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RE: Back from the W3C Workshop on Web Standardization for Graph Data

From: William Van Woensel <william.vanwoensel@gmail.com>
Date: Sat, 16 Mar 2019 17:15:12 -0300
To: "'Gregg Kellogg'" <gregg@greggkellogg.net>, "'Doerthe Arndt'" <doerthe.arndt@ugent.be>
Cc: <public-n3-dev@w3.org>
Message-ID: <03de01d4dc34$f737b3e0$e5a71ba0$@gmail.com>
Hi everyone,


- rules should be convenient and concise to write and read
- a rule language should be kept simple (can be extended)

 

I think that having a lightweight notation (i.e., lacking quantifiers) is an especially interesting aspect of N3. It allows developers to use N3 at the level of complexity that suit their needs. Nevertheless, IMO this also means outfitting N3 with the necessary constructs to suit more complex use cases for developers who need them. 

 

- applications of rules are for example the alignment of different data sources using different ontologies, compliance checking (GDPR, fraud detection,...) or data validation



                Indeed, this is quite interesting. It would be great to collect some concrete use cases here (i.e., real-world examples of alignment problems that are resolved by rules).

 

There was not a uniformity of opinion if the rules should be done outside of the graph (ala SHACL/ShEx or SPARQL) or as an extension of the graph (ala N3). My personal opinion is that they should be expressed as part of the graph/dataset, which makes them more immediately available to a developer. 

 

+1. Note that this is also in line with one of the major goals of (rule-based) reasoning, i.e., extending a small core ontology with implied knowledge (easier when embedding the rules directly in the ontology).

 

Some personal takeaways after a quick read through the report:

 

David Booth: I want rules to be: 1. convenient and concise to write and read; and 2. easy to specify where and when I want to apply them.  I do not want to apply all rules to all data!  For example, I want to apply rules to only a particular named graph, or collection of named graphs.  And then I want to use those result in another named graph, for example, and compose results.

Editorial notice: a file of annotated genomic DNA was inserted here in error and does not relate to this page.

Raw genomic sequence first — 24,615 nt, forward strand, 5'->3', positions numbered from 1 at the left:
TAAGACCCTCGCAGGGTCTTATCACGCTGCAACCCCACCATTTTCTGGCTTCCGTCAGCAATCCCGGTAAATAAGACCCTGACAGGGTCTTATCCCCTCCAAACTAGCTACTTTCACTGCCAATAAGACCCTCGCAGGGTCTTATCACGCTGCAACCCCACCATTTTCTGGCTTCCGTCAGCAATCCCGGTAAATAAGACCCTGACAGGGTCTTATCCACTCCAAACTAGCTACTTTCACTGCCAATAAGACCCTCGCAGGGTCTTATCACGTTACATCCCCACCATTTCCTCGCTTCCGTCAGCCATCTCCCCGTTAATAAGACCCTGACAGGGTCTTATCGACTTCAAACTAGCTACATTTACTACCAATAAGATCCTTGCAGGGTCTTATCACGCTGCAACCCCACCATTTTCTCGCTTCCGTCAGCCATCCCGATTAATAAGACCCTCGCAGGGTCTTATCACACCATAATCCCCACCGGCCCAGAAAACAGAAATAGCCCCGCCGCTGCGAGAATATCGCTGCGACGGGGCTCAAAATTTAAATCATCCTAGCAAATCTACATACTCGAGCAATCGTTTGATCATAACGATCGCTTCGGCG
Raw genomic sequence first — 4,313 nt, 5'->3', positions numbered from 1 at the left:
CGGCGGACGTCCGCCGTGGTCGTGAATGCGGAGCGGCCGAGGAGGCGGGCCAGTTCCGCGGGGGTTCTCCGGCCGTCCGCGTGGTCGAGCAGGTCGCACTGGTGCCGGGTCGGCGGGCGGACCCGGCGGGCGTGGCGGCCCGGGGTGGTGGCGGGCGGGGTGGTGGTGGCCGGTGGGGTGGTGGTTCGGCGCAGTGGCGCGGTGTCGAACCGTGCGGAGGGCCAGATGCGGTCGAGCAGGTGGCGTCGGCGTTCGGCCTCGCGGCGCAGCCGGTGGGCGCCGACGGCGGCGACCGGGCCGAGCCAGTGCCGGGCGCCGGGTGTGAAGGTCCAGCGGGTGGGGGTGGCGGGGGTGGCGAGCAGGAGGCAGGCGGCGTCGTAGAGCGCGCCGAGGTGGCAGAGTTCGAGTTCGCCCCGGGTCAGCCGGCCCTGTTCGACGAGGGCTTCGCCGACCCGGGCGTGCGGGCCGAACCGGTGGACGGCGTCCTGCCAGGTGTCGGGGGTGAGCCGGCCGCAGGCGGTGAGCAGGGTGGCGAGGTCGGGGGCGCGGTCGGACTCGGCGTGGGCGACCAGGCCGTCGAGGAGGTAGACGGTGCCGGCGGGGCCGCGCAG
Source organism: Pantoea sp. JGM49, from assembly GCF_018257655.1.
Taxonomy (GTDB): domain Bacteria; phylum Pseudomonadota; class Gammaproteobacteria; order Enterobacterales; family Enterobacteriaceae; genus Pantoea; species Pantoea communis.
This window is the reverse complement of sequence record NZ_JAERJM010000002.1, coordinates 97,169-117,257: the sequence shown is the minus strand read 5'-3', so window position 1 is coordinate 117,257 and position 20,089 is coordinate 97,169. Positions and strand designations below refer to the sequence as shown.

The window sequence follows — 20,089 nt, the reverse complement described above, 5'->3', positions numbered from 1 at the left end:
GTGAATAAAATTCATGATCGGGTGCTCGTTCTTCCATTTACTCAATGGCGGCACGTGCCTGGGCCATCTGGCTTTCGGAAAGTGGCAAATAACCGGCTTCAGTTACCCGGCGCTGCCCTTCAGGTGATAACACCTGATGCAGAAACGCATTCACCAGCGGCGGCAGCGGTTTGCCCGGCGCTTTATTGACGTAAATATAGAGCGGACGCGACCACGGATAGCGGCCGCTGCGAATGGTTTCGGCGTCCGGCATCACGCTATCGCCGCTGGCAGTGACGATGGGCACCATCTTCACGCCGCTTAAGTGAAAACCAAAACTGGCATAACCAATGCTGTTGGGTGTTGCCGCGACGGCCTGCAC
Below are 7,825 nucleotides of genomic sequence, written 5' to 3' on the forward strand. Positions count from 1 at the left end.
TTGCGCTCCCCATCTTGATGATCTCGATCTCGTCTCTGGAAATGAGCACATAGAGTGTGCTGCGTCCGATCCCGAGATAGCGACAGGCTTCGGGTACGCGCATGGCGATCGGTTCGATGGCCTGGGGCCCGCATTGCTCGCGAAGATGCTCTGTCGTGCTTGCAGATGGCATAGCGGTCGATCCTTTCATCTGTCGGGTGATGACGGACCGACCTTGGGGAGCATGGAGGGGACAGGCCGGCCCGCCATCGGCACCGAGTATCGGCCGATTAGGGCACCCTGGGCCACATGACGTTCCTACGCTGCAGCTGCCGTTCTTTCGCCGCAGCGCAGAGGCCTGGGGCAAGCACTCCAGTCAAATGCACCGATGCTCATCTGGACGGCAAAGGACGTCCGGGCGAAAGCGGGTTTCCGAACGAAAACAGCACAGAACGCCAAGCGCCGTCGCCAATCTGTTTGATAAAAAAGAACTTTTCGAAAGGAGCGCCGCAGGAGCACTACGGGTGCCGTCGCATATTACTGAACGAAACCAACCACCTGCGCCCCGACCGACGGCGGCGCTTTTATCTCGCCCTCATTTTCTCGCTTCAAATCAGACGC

Having rules operate on graphs instead of RDF stores may also point towards the usefulness of e.g., scoped negation as failure and limiting the scope of quantifiers (i.e., to a particular graph) (?) We had a  <https://github.com/w3c/N3/issues/9#issuecomment-458874667> discussion on this on the GitHub page.

 

Ivan Herman: If people come to RDF, they will learn Turtle.  From Turtle to SPARQL is relatively easy, because it is based on the same syntax.   CONSTRUCT means that they are within the same syntax.  Problem w N3: too late.  It should have been done years ago, before SPARQL.  If we add n3 we force the user to learn another syntax.  If we cover 70%-80% of use cases with rules then that would be a good start.  Q: Is n3 really hard to learn?  A: Yes, n3 is different from SPARQL/Turtle.  Yet another obstacle.

 

Personally I don’t see it this way since N3 is a superset of RDF. One can start with “standard” RDF triples and, if they are so inclined, make their way up to N3 (or, even better, start out with the much more user-friendly N3 syntax with its support for lists, etc.). In their most basic form N3 rules are sets of triple patterns which is very comparable to SPARQL.

 

I fully support the notion of covering 70-80% of use cases with rules—but IMO this requires going beyond a simple rule language.

 

 

William
Received on Saturday, 16 March 2019 20:15:39 UTC

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